Sowing seeds, eating cake and chatting in the rain are all everyday activities on social farms, and this was no different when government ministers Charlie McConalogue and Frank Feighan met with Ukrainian refugees on Tommy Earley’s social farm on the Roscommon-Leitrim border last week.

Social farming is all about using the wonderful asset that is the ordinary family farm as a space and place for improving people’s lives and increasing the health and well-being of people facing a range of challenges in life.

The latest group to benefit from access to everyday family farm activities are Ukrainian refugees living in Drumshanbo, Co. Leitrim.

Back in April, Agriland interviewed Tommy about his plans to open up part of his farm to Ukrainian refugees who might come to the area. There are now 260 refugees living in the local Lough Allen Hotel and true to his word, Tommy has made available a beautiful – and very fertile – 2ha field for their use.

“It is only a 15 minute walk from the hotel, so they can get away from there for a few hours, come here and grow vegetables, or just enjoy the peace and quiet and the nature around them,” Tommy said.

Social farming
Minister walks the land with Ukrainian visitors. L-R: Yuki Kopiltsir; Basyl Dmyteykio; Minster Charlie McConalogue and Sergii Myrzin

Tommy farms organically with an Aberdeen Angus suckler herd and is also a Farming for Nature ambassador and a member of Talamh Beo. The land is bordered by some native woodland and is a haven for wildlife.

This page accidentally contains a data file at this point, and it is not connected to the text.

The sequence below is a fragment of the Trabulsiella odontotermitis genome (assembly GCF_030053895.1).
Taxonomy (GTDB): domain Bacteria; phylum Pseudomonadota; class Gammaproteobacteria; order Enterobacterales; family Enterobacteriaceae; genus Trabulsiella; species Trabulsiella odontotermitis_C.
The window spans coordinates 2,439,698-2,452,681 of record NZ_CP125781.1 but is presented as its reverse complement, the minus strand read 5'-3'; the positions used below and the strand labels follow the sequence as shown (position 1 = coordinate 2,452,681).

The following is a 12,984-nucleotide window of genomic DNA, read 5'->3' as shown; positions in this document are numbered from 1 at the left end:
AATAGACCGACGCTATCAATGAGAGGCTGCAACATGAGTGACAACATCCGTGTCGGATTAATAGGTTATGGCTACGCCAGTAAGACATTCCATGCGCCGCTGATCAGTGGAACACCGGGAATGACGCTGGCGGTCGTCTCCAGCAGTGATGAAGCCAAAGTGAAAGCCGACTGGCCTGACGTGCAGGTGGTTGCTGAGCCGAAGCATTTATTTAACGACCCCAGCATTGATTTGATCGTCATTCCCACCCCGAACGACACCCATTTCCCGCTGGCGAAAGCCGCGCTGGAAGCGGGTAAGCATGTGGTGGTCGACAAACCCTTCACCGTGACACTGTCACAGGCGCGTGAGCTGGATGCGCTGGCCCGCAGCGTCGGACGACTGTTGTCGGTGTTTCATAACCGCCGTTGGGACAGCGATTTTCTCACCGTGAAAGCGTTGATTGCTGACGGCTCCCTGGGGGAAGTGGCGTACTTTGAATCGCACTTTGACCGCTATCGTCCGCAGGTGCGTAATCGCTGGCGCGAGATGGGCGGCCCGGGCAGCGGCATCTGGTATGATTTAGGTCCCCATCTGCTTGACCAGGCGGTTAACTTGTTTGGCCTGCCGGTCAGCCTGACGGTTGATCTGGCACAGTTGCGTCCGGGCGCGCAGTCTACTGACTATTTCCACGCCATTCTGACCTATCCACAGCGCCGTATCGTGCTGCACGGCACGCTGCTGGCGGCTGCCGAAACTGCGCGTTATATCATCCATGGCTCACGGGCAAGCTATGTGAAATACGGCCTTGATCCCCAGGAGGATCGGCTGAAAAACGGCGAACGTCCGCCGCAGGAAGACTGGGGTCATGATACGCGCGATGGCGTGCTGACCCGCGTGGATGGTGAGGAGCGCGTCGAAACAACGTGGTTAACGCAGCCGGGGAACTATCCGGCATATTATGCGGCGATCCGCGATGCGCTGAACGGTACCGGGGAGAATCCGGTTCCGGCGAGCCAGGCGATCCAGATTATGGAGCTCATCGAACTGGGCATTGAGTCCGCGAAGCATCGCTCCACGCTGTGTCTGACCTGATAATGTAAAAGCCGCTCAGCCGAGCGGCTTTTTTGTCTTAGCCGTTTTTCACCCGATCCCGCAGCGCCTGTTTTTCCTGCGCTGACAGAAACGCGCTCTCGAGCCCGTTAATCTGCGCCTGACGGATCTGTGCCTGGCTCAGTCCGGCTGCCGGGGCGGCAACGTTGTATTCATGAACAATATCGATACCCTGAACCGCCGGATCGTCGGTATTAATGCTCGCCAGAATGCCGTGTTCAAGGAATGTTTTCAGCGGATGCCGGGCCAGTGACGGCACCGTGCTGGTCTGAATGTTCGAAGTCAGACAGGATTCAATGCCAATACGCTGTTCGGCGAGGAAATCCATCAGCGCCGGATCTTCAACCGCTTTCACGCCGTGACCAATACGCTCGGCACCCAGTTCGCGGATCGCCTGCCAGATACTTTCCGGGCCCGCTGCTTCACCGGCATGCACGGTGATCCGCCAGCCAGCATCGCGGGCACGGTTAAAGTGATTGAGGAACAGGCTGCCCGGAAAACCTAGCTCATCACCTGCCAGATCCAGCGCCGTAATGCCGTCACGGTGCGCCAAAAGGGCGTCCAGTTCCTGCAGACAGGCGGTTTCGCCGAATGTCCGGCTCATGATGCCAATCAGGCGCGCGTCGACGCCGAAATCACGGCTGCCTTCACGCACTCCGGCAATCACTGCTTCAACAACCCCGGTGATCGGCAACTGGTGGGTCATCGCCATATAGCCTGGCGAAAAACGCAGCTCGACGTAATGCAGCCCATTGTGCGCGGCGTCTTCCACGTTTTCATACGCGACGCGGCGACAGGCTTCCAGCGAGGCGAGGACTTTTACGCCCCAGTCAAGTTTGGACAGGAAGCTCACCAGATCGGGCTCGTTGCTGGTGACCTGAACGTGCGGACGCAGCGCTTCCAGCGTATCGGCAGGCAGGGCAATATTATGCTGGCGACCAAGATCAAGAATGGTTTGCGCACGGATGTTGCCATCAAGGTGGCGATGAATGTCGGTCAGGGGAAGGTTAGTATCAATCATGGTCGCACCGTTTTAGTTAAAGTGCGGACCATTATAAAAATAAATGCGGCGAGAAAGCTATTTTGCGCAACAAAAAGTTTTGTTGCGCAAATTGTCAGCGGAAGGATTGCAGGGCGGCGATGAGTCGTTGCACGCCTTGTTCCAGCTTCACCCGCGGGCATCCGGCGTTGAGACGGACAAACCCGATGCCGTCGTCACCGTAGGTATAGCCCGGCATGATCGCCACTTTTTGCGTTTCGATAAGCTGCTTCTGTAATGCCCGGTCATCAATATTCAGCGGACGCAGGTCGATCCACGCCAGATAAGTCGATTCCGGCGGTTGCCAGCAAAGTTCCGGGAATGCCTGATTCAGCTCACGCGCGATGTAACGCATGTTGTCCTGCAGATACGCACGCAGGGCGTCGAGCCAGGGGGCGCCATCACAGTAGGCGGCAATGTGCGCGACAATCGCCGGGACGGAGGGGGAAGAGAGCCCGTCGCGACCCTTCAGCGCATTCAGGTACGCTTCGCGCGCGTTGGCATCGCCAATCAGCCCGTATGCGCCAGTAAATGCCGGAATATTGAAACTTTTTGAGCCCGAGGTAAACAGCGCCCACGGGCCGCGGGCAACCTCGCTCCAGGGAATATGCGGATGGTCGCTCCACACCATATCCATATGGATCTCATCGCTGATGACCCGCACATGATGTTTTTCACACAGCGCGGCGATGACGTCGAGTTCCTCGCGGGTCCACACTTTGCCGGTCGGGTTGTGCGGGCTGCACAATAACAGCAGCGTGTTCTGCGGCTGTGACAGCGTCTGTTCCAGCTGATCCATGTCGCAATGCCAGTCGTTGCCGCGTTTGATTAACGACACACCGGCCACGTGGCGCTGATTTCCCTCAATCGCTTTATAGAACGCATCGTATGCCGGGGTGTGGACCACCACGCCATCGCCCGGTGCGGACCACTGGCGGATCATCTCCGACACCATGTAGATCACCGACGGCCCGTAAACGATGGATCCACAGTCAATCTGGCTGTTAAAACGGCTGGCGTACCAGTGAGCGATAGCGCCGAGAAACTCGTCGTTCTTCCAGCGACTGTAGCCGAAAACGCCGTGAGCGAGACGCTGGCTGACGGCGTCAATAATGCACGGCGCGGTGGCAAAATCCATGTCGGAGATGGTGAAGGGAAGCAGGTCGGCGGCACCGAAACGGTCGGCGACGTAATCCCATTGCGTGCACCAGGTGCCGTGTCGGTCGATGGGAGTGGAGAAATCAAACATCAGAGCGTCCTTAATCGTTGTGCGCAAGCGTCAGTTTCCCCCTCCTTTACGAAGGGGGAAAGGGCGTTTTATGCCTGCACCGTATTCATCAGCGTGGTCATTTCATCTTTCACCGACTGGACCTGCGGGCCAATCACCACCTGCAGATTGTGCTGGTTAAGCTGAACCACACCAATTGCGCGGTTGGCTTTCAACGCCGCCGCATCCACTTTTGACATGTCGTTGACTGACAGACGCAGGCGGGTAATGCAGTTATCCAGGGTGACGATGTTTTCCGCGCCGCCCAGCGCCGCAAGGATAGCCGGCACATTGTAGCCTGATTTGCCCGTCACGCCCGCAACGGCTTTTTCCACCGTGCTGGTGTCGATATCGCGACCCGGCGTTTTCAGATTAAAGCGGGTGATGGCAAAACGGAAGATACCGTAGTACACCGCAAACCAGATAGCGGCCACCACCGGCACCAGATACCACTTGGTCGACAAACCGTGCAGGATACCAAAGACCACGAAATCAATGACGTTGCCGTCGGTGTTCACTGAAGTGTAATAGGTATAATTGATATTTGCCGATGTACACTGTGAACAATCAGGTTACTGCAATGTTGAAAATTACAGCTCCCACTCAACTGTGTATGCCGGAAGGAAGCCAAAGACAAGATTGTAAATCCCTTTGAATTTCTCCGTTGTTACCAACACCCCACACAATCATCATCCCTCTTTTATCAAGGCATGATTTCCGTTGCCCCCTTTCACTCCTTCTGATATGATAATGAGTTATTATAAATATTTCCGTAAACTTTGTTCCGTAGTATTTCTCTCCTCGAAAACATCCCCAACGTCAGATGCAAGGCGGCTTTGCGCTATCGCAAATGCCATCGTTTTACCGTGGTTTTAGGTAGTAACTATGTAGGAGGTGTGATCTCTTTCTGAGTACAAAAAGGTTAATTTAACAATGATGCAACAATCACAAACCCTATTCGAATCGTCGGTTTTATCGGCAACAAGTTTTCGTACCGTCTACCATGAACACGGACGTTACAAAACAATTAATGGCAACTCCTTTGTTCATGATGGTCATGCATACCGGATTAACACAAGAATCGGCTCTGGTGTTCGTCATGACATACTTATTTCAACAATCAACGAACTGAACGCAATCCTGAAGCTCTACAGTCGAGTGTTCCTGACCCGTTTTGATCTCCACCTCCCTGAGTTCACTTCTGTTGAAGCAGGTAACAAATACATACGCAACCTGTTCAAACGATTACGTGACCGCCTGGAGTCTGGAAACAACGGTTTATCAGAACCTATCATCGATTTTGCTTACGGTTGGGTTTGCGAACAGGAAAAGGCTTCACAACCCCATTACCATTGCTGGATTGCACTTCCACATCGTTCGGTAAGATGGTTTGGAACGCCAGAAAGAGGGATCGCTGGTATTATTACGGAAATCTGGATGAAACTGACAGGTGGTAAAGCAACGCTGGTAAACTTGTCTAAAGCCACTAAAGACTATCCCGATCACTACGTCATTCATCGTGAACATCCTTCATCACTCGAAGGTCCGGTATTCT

A charming old stone house sits on the site and Tommy has ordered new windows and doors to make it more weather proof so that it can used as a place to sit in, out of the weather and have a hot drink.

Tommy sees potential for other farmers around the country to open up parts of their farm as a kind of sanctuary for people who have experienced trauma and who can benefit from being outside, experiencing the beauty and peace of the Irish countryside.

Charlie McConalogue, Minister for Agriculture, Food and the Marine and local TD and Minister of State at the Department of Health, Frank Feighan, were delighted to meet and chat with five Ukrainian men who were there that morning.

They joined them in sowing sunflower seeds – the national flower of Ukraine – and potato seeds, symbolic of the growing friendship between the two cultures.

Social farming
L-R: Caoimhe McKeon and Helen Doherty, Social Farming Ireland; Minister Charlie McConalogue; Aisling Moroney, Social Farming Ireland; Minister Frank Feighan; cllr. Paddy O’Rourke, chair Leitrim County Council; Andrew Chilton and Brian Smyth, Social Farming Ireland

Earlier, Minister McConalogue visited the Social Farming Ireland staff at their base at Leitrim Development Company in Drumshanbo and thanked them for their hard work and dedication in bringing social farming to where it is now.

The Department of Agriculture, Food and the Marine funds the activities of Social Farming Ireland, including the development of the Social Farming Network and the research and policy arm of their work.

The minister expressed his support for the further growth and development of social farming.